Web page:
Bryan Fogel set out to uncover the truth about doping in sports, namely to prove how easy it was to pass a drug test. But when the amateur cyclist and filmmaker met Russian scientist Dr. Grigory Rodchenkov, his personal experiment turning into something much different—he unearthed the biggest scandal in sports history.

The director and star of the documentary Icarus went in-studio for the latest episode of The Jim Rome Podcast, and shared his incredible story of meeting Rodchenkov, the head of Russia’s anti-doping efforts, who secretly orchestrated a state-run doping program that helped the Russians dominate not just the Sochi Olympics, but also spend four decades out-smarting drug-testing programs.

Fogel shared a riveting story about the 1984 Olympics, shedding new light on why the Russians didn’t participate in those games.

“Russia boycotted the Olympic Games, right? We as Americans and the rest of the world, we believed that they were boycotting those games because Ronald Reagan,” Fogel said. “But the real reason why they boycotted those game had nothing to do with US-Russia relations.”

Fogel recounted a story told to him by Rodchenkov from the 1980s. Rodchenkov, who visited America before the 1984 Olympics, realized drug-testing pioneer Don Catlin was ready to crack down on drug-cheats.

“In the movie, you will see this little part of the history. Of Grigory, he goes and visits Don Catlin in his laboratory, essentially to learn from Don Catlin, how drug testing works. This was actually in late 1983 and Grigory was essentially a spy being sent over by the Russians, to spy on Don Catlin.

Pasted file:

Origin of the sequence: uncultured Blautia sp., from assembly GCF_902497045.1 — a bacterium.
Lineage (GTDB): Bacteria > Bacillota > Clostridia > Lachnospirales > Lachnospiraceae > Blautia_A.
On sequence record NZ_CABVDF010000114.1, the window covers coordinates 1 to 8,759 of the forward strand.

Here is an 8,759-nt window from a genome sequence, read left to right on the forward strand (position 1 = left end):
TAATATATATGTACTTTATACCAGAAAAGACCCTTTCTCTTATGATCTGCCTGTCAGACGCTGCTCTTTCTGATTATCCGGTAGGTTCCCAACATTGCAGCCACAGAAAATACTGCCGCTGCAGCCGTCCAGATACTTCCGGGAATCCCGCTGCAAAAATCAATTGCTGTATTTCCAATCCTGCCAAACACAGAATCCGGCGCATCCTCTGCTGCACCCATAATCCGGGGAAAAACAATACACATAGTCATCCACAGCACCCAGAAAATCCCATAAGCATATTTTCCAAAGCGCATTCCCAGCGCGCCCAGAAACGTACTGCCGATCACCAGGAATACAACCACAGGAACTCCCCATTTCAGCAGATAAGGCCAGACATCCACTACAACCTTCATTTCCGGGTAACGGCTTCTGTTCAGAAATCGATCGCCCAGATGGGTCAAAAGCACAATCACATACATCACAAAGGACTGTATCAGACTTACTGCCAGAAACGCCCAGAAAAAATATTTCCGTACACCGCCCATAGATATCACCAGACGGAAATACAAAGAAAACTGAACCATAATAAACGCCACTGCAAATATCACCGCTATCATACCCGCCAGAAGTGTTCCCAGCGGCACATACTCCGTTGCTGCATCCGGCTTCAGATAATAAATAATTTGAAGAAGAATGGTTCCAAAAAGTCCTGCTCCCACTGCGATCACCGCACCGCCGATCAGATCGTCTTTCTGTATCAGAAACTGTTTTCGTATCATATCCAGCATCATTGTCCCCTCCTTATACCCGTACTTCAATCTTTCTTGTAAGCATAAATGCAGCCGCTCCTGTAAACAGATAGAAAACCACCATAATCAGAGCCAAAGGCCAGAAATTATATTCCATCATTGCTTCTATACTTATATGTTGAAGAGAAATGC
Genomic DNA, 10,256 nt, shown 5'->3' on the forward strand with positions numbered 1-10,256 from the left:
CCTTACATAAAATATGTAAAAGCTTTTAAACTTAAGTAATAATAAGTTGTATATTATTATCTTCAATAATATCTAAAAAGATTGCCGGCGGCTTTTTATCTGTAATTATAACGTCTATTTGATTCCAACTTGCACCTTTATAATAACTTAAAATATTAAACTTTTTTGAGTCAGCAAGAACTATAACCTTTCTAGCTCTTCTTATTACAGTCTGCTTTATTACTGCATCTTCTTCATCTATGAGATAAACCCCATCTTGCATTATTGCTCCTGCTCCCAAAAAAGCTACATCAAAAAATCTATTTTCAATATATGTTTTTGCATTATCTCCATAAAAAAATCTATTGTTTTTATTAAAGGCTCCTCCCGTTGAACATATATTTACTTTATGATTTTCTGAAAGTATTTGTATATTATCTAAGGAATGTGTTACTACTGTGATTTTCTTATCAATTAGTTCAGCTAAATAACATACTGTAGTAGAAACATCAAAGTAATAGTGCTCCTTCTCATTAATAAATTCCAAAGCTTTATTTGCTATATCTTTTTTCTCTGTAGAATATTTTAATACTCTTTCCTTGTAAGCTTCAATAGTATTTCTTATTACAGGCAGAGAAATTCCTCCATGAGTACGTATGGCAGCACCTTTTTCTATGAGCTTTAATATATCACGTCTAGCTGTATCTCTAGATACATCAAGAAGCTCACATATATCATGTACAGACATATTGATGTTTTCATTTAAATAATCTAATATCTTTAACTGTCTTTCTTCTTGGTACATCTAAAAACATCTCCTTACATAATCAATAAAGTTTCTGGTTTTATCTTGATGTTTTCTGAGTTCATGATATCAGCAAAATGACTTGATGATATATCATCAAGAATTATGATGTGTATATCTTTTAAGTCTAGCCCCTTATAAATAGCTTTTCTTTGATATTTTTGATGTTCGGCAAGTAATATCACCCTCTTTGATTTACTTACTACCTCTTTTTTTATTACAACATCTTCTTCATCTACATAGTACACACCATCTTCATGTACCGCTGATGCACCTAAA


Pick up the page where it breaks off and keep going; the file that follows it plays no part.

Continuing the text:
“So Grigory, after studying with Don Catlin, realizes the Russians are going to be caught. That Russia do not have the anti-venom to the American test, and that all the Russian athletes who are all on steroids are going to be caught.”

It was at that point that the Russians launched a plan to circumvent the testing procedures, something they mastered for the Sochi games, according to records that Rodchenkov provided to the New York Times, the World Anti-Doping Agency and the International Olympic Committee. But at the height of the Cold War, the Russians pulled out of the Olympic games rather than risk being caught cheating.

“Russia knew that every single one of their athletes were going to be caught for doping, because the steroid wash-out period was like six or seven months,” Fogel said. “They did not boycott the Olympics because of US-Russia relations. They boycotted the Olympics because Russia wanted to come to those Olympics and dominate America, to show itself as a force over America. Showcase that communism and Russian power.

“But their athletes were doped to the gills. They were all going too be caught and when they realized this was going to be a disaster for Russia, they boycotted the Olympics. This story goes way back in time, but over this next 30 years, they keep developing a methodology of how to game the system.”


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